Tragedy in Nepal: An SRJC instructor’s quest to help aid orphans after dire earthquake


Daniel Kong/ Oak Leaf

Joanie Dybach, administration of justice instructor, hopes to raise money for Nepal.

Matthew Koch, Staff Writer

Tragedy presents itself in many forms and usually gives two options: help or look the other way.

For Santa Rosa Junior College’s Joanie Dybach, administration of justice instructor, the answer was always simple.

“I learned from Mother Teresa that you can do no great things, only small things with great love,” Dybach said.

From the age of 15, Dybach frequently faced floods growing up in Pennsylvania, which wiped out her entire town and the surrounding area.

As a result of the devastation, Dybach’s father lost his job, which forced his family to start from scratch.

Because of her own personal experience, Dybach has dedicated her life towards helping those in need, often wishing she was a philanthropist if she had the funds.

Dybach started volunteering at an orphanage in Nepal a few years ago with her husband. She took care of hundreds of thousands of dependent children alongside fellow international volunteers.

The 2015 Nepal earthquake, also known as the Gorkha earthquake, only made things worse, killing more than 8,000 people on April 25, with a magnitude of 7.8 and leaving nearly half a million people without a home.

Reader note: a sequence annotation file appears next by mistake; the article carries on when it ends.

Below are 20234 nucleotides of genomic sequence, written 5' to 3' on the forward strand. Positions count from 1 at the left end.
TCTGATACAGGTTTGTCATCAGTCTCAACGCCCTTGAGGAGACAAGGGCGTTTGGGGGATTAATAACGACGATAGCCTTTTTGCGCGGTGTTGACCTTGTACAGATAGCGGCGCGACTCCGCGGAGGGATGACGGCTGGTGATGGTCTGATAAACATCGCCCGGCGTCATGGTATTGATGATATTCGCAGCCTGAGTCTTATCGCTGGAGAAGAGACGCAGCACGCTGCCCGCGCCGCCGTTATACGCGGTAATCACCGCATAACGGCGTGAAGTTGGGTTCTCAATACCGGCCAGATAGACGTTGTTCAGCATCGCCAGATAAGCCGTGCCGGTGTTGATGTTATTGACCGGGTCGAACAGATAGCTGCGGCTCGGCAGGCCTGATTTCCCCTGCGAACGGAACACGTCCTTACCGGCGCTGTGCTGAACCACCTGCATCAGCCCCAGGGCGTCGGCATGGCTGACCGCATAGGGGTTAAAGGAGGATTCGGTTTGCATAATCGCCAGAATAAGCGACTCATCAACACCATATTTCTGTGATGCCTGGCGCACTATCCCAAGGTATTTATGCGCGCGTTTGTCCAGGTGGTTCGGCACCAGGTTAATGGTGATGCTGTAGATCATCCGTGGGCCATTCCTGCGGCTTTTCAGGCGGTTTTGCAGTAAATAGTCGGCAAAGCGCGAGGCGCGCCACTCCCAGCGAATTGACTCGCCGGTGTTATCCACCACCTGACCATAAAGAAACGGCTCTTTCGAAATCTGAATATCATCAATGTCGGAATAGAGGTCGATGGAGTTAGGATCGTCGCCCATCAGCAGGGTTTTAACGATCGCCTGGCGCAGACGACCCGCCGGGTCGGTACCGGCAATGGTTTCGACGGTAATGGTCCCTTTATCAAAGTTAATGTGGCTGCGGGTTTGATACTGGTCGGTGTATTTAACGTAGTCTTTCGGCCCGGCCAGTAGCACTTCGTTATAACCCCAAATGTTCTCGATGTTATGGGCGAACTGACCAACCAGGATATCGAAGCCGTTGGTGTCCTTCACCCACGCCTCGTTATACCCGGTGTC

“If you’re poor, people give their children to orphanages or they give them to traffickers by mistake,” Dybach said.

Once at the orphanage, Dybach formed a business partnership with a man who rescued women from poverty and human trafficking. At the orphanage she taught women how to weave, make fabric and sew to make money.

Everyone is self-sufficient, having to start their own business to make an income.

“People will walk their neighborhood milking their cow. They have a goat, chickens, etc. These items were all destroyed in the earthquake,” Dybach said.

There is now no way for families to support themselves. They get blankets, food and water, but they don’t receive the aid to get back to work.

Because of this neglect, Dybach started a campaign to fundraise for the Nepalese people, focusing on rebuilding its economic and financial stability.

Instead of buying and taking items to the Nepalese people, which can be costly, Dybach wishes to buy from Nepal’s local markets, infusing capital into the economy in the process. This will eventually put people back to work.

Currently, Dybach has setup a GoFundMe account called “Boots on the Ground Nepal,” at, to reach her goal of $5,000. For the 10 days the site has been up, 28 individuals have donated an overall $1,465.

Even with all the contribution towards Nepal and its people, things perhaps will never return to normal.

“There are people from the Haiti disaster that are still living in deplorable conditions,” Dybach said.

The recovery process will be extremely long and the need will be extensive for a long time. One of the poorest countries in the world, Nepal needs the international community to help them.

After all, it was those same random acts of kindness of people reaching out that helped Dybach and her family rebuild their lives.